Based on this question, I figured that there might be multiple questions for distinct locales. Why do the most common transactions to or from bank accounts in the US require waiting one or more days before they are completed? In the information age, it seems like we should be able to transfer money instantly (or nearly so).
As Nathan has correctly noted, ACH processes transactions in daily batches. The reason for that is accounting - the money doesn't actually change hands for each transaction. All the transactions are aggregated and calculated in the batch process, and the money only changes hands for the difference.
- 25 clients from bank A send each $50 to bank B.
- 2 clients from bank B send each $500 to bank A and 1 client from bank B sends $50 to bank C.
- A client from bank C sends $50 to bank A and $50 to bank B.
If each transaction was to be handled separately, each time banks would have to adjust their books to account for the money movement. But if we do it in batch we have this:
- A owes to B $1250 (25 times 50)
- B owes to A $1000 ($500 times 2)
- B owes to C $50
- C owes to A $50
- C owes to B $50
The resulting inter-bank transfers:
- B and C don't transfer any money to each other - their transactions cancel each other.
- A transfers to B $250.
- C transfers to A $50.
Total for the original 30 transactions - 2 transactions between the banks: A->B and C->A.
If you need money to be transferred immediately (relatively) - you can use wire transfer. Some banks will still aggregate and batch-process those, but more than once a day. They'll charge you additional fee for their inconvenience.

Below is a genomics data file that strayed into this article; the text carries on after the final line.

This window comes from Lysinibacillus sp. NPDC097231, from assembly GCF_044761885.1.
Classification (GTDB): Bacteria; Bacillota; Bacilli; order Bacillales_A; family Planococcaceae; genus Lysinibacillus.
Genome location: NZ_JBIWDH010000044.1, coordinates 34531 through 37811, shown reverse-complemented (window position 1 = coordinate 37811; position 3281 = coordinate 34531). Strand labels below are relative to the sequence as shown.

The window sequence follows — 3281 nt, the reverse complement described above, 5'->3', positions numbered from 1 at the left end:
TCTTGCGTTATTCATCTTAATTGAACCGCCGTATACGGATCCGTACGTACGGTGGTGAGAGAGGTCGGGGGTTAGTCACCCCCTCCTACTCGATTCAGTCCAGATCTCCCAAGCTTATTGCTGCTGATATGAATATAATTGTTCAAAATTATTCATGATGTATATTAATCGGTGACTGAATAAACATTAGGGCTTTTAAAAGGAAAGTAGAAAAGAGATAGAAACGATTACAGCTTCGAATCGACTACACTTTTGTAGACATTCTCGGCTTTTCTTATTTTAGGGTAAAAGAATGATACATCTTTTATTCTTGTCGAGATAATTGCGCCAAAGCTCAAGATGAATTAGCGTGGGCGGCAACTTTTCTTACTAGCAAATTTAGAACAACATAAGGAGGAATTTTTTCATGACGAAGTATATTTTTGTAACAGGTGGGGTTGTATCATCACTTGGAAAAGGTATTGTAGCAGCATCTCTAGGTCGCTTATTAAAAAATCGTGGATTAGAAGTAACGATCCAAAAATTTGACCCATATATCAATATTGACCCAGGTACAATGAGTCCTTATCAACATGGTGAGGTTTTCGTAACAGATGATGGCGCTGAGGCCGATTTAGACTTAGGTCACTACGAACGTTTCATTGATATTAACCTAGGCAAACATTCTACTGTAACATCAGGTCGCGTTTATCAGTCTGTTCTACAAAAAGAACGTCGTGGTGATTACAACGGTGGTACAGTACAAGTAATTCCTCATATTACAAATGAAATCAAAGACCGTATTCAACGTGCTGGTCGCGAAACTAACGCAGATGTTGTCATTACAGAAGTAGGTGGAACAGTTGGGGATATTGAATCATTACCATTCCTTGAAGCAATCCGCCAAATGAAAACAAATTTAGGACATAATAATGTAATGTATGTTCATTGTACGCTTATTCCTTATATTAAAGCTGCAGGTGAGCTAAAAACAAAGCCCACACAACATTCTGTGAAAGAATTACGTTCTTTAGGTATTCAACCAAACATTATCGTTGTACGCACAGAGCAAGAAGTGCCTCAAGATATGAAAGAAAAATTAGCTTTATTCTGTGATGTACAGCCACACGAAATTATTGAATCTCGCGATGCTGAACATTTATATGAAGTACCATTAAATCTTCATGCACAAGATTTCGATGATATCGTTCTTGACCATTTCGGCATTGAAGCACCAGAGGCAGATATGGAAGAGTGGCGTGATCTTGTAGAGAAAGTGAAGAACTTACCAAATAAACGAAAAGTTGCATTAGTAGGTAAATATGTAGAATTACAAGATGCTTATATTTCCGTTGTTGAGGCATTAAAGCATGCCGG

Automated Clearing House transactions are used in the US for direct deposit of pay checks and direct debit of many payments for accounts such as mortgages, credit cards, car loans, insurance premiums, etc. The reason they take one or more business days to clear is that the transactions are accumulated by each processor in the network during the day and processed as a batch at the end of each business day.
The ACH network processes 20+ billion transactions per year worth $40 trillion, (estimates based on 2012 figures).
I was doing some calculations, and I reckon the answer is interest-ing. (Sorry)
On $1000, at 2% interest, I make roughly $0.05 a day.
If my money is in limbo for 3 days, then I lose $0.15
With money, if someone loses, someone else gains...
So, for every $1000 transferred, the bank is effectively making $0.15
Using Nathan's figures from 2012 as an example, $40 trillion in transfers, assuming a much more conservative 0.05% interest rate:
Daily interest on $40T @ 0.05% = $54,807.08
If all these transfers took 3 days, the banks netted $164,421.24
Every day your money is "between banks", they make a lot more profit.
At 2% it's more galling:
Daily interest on $40T @ 2.00% = $2,211,984.18
Over 3 days that's $6,635,952.55
These 3 day transfers are making them millions.
Any surprise they aren't rushing to change that...?